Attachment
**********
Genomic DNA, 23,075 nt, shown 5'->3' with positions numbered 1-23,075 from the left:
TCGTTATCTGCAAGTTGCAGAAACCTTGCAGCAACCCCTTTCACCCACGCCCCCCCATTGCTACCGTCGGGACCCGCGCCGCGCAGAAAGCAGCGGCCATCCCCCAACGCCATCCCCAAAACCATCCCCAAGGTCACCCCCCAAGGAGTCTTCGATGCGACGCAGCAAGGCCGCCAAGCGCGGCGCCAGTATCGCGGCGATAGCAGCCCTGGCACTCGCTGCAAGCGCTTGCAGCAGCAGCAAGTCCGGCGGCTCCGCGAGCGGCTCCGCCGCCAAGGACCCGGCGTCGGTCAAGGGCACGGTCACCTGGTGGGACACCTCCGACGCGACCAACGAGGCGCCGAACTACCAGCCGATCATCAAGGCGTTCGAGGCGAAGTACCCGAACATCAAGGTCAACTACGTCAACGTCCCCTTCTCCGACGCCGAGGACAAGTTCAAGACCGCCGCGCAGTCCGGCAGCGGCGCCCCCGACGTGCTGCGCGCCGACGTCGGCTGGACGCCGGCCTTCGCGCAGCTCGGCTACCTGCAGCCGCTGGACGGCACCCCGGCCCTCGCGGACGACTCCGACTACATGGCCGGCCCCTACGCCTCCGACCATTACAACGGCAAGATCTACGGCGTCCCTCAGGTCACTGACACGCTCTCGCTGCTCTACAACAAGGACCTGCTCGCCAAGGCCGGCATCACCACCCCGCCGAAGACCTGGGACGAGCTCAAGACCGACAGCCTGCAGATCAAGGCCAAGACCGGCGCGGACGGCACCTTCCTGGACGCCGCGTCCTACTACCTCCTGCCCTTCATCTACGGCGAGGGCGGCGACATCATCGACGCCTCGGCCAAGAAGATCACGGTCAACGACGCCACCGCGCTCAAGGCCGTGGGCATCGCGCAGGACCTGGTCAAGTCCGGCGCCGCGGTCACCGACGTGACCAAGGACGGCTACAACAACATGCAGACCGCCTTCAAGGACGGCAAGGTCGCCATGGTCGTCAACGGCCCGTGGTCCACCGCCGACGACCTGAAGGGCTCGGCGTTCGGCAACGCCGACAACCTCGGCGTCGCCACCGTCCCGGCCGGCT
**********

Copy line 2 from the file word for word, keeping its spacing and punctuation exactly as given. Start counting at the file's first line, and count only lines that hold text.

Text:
TCGTTATCTGCAAGTTGCAGAAACCTTGCAGCAACCCCTTTCACCCACGCCCCCCCATTGCTACCGTCGGGACCCGCGCCGCGCAGAAAGCAGCGGCCATCCCCCAACGCCATCCCCAAAACCATCCCCAAGGTCACCCCCCAAGGAGTCTTCGATGCGACGCAGCAAGGCCGCCAAGCGCGGCGCCAGTATCGCGGCGATAGCAGCCCTGGCACTCGCTGCAAGCGCTTGCAGCAGCAGCAAGTCCGGCGGCTCCGCGAGCGGCTCCGCCGCCAAGGACCCGGCGTCGGTCAAGGGCACGGTCACCTGGTGGGACACCTCCGACGCGACCAACGAGGCGCCGAACTACCAGCCGATCATCAAGGCGTTCGAGGCGAAGTACCCGAACATCAAGGTCAACTACGTCAACGTCCCCTTCTCCGACGCCGAGGACAAGTTCAAGACCGCCGCGCAGTCCGGCAGCGGCGCCCCCGACGTGCTGCGCGCCGACGTCGGCTGGACGCCGGCCTTCGCGCAGCTCGGCTACCTGCAGCCGCTGGACGGCACCCCGGCCCTCGCGGACGACTCCGACTACATGGCCGGCCCCTACGCCTCCGACCATTACAACGGCAAGATCTACGGCGTCCCTCAGGTCACTGACACGCTCTCGCTGCTCTACAACAAGGACCTGCTCGCCAAGGCCGGCATCACCACCCCGCCGAAGACCTGGGACGAGCTCAAGACCGACAGCCTGCAGATCAAGGCCAAGACCGGCGCGGACGGCACCTTCCTGGACGCCGCGTCCTACTACCTCCTGCCCTTCATCTACGGCGAGGGCGGCGACATCATCGACGCCTCGGCCAAGAAGATCACGGTCAACGACGCCACCGCGCTCAAGGCCGTGGGCATCGCGCAGGACCTGGTCAAGTCCGGCGCCGCGGTCACCGACGTGACCAAGGACGGCTACAACAACATGCAGACCGCCTTCAAGGACGGCAAGGTCGCCATGGTCGTCAACGGCCCGTGGTCCACCGCCGACGACCTGAAGGGCTCGGCGTTCGGCAACGCCGACAACCTCGGCGTCGCCACCGTCCCGGCCGGCT